With summer on the way and a hopeful imminent release from respective pandemic lockdowns across the globe, there’s surely more than a few movie buffs who will be contemplating the idea of screening favorites to friends and family in their backyard or on their roofdeck during the warmer evenings to come. With robust color and brightness performance becoming common features on projectors from the chief residential projector manufacturers, it seems that Epson is keen to jump on the bandwagon to produce a beamer suitable for outdoor and impromptu tasks. There’s something appealing about being able to to lift a 2.7kg small-form-factor device like the new Epson EF-100 from its packaging, point it towards the nearest flat surface, and map a massive image onto a spare white wall, all within a refreshingly short time frame.
Design and Features
The easily portable 3.6-inch (H) x 8.3-inch (W) x 9.1-inch (D) EF-100 projector from Epson houses a 0.59-inch 3-LCD laser light engine, which promises 2,000 lumens of brightness and a formidable 12,000 hours of lamp life at 100% of output. A generous 1.04 to 1.40 throw ratio means you can achieve a 120-inch diagonal image from as little as 2.72 metres (8.9 ft), either from a ceiling mount or, probably more likely, a coffee table. As already mentioned – and judging by the EF-100 marketing materials – Epson clearly thinks you’ll be asking your friends round for movie night on the roof anyway.
It should be noted that the EF-100 projects a 16:10 aspect ratio image and uses a WXGA (1280 x 800) chip, which you’ll be more likely to find on business or classroom projectors these days. The image can, however, be inverted for rear projection and, of course, ‘flipped’ upside down for ceiling or high shelf placement, should you choose. The slick, tried-and-tested Epson settings menu format (as seen on its other lines), and accessed on the pleasant palm-sized remote, allows for easy manipulation of keystone correction for non-perpendicular projector placement, and a 1.0 to 1.35 digital-only zoom function. For those who will be angling the projector up towards the screen, it includes adjustable plastic foot but this feels rather flimsy, it has to be said, for a $1k toy.
Rear panel connectivity is rudimentary but supports an HDMI connection and USB-A (plus a USB-B service port). A nifty cable management feature enables you to tuck a streaming media player or bulky HDMI cable neatly behind the speaker grille, which itself will support the entire unit on the floor when pointed towards the ceiling for horizontal bed-bound viewing. A 1.5-inch built-in speaker driver assumes quite impressive audio performance (preferred in the spacious Movie mode) for a projector that one would expect is unlikely to find a permanent home cinema installation.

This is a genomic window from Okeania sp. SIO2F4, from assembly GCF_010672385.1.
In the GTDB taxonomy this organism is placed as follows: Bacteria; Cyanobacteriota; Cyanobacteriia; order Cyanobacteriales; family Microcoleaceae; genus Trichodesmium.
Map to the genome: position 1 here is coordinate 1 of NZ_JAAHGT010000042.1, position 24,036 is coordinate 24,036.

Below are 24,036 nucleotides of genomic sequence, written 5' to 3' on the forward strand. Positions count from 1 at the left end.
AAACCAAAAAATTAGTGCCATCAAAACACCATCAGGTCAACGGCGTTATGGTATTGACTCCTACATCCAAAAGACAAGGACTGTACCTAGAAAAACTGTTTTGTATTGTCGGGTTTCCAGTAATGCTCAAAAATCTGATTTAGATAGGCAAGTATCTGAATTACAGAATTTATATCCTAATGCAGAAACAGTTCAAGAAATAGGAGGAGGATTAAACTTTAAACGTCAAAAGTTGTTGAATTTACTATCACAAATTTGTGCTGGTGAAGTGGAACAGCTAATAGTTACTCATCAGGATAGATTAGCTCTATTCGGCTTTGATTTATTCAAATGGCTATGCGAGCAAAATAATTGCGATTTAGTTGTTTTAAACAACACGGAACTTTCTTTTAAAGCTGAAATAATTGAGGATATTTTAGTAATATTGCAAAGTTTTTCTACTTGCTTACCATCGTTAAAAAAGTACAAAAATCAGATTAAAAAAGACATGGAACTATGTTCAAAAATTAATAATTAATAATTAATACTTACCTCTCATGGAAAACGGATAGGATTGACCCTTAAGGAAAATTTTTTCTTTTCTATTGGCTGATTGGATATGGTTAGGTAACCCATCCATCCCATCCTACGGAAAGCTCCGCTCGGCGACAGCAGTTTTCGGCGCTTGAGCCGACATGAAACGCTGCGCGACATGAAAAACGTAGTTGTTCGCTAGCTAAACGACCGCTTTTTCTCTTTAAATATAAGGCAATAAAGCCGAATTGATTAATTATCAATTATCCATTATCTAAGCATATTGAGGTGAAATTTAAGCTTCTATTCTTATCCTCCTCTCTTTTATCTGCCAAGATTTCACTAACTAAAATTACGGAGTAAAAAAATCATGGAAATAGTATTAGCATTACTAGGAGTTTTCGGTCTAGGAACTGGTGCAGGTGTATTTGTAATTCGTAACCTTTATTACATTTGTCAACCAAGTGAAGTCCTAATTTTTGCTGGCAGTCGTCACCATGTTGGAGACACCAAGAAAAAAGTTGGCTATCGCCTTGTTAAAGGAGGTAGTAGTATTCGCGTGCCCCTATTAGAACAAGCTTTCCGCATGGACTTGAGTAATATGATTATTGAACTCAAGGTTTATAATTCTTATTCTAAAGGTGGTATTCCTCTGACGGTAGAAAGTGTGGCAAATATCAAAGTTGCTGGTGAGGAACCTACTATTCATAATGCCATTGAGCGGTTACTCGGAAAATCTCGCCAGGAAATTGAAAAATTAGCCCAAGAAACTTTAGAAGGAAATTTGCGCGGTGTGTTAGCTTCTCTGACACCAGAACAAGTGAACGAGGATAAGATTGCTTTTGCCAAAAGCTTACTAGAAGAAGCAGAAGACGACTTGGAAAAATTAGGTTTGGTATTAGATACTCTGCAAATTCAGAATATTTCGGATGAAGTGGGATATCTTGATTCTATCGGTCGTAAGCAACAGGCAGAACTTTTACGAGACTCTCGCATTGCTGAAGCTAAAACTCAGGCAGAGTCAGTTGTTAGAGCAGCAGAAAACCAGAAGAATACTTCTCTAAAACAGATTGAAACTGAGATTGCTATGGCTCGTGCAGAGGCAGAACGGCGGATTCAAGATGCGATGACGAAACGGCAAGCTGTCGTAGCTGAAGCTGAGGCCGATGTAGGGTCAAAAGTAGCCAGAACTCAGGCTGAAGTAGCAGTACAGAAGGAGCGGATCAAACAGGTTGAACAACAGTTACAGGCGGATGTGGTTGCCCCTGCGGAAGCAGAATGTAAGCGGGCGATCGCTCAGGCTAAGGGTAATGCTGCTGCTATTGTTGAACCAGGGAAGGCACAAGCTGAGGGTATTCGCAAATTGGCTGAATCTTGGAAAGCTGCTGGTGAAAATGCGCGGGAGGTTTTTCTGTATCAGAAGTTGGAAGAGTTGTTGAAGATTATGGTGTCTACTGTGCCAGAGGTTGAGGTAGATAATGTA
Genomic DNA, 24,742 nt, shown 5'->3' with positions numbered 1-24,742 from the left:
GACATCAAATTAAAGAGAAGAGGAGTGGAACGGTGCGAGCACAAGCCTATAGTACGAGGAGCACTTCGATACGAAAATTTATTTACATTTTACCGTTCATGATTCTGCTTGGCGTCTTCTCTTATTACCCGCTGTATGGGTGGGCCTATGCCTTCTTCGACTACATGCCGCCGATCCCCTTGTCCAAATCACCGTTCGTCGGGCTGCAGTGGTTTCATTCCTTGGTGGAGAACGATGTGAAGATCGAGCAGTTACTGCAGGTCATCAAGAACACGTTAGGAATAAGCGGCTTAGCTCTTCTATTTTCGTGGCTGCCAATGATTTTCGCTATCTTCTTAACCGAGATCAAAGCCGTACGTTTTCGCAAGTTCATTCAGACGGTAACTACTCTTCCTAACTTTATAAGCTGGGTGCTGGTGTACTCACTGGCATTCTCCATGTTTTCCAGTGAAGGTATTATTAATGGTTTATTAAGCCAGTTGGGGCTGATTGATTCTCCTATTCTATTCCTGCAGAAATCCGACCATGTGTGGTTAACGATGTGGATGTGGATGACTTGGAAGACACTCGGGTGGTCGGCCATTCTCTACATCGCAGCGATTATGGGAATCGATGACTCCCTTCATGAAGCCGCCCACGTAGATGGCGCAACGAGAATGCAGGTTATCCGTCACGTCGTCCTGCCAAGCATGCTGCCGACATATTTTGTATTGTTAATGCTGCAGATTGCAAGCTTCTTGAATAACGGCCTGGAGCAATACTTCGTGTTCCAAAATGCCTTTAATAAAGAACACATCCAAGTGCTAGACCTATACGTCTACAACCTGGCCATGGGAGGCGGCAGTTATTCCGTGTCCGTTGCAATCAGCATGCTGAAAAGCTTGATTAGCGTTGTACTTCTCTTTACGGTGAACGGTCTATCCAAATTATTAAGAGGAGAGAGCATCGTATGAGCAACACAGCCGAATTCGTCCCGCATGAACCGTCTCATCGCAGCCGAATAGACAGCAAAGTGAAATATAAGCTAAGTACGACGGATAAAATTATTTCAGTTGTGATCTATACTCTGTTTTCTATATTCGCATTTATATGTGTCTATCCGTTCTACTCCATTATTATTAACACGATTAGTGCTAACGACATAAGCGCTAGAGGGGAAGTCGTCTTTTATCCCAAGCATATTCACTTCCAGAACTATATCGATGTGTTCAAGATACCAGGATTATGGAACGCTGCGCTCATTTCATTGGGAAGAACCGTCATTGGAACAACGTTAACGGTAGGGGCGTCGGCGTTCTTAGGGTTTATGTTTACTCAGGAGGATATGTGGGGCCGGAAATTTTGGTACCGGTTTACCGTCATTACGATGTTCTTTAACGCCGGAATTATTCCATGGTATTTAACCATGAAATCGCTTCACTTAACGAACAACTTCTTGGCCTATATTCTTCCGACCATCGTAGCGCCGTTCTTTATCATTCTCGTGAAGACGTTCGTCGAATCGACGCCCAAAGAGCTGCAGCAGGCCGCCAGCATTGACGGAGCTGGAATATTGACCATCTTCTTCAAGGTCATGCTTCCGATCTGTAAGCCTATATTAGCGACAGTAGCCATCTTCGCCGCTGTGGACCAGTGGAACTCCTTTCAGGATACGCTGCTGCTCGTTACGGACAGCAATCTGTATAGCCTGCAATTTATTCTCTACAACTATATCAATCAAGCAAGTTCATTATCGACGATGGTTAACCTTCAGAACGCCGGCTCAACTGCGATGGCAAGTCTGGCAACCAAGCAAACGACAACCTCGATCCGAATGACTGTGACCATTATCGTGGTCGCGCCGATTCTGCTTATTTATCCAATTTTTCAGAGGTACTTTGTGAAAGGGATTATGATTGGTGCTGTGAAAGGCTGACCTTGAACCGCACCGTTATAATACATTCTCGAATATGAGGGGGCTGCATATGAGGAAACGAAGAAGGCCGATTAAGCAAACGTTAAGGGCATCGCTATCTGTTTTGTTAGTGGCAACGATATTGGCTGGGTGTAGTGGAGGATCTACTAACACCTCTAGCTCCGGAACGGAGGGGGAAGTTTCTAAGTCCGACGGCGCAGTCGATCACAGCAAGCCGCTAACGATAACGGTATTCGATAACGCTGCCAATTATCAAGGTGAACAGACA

The EF-100 is available in two lifestyle color finishes, notably white or faux black leather with brass-tinted aluminium front surround (as tested here), each of which is designated by a ‘W’ or ‘B’ suffix if you’re planning to order.
In Use and Performance
Characteristic of Epson’s 3 x LCD panel designs, the EF-100 exudes popping colors from each of four preset picture modes, namely Dynamic, Bright Cinema, Natural and Cinema, with the last two clearly pre-tweaked for darkened room viewing, and the fourth of which offers the most convincing out-of-box accuracy and appeal. The Dynamic mode, meanwhile, more than compensates for ambient or brightly lit conditions, and might interest sports fans or those looking for a large-screen TV substitute.
Chapter 1 of the Ready Player One Blu-ray disc, where the audience gets its first tour of the OASIS, jumps off the screen. The myriad of dancing rainbow colors and textures are complemented by the projector’s competent motion handling too. What might fare less well for a more scrutinizing viewer is an unconvincing black level and an inability to render shadow detail adequately, noticeable in the final scene of the Cape Fear (1991) Blu-ray disc where the reeds and foliage flanking the houseboat fail to realize their graded potential. With that said, this projector is not targeted at the reference-level buyer, and skin textures and backgrounds still hold up.
What I found to be much more of a possible deal breaker, though, is the obvious “screen door effect” resulting from the WXGA non-full HD spec, and pixels visible from almost any viewing distance or screen size. This performance shortfall alone seems much less acceptable in an era when 4K is the norm and 8K TVs are now entrenched in the marketplace.
The Epson EF-100 is captivatingly lightweight, ergonomically satisfying, and easy to set up. It can also boast a bright, colorful image. Epson has priced the unit at $1,000 and you might be able to find it from other vendors for a discount, but in a world where several manufacturers are offering highly transportable single chip DLP projectors with 4K UHD resolution for around the same price, or a little more, one wonders who would settle for less.
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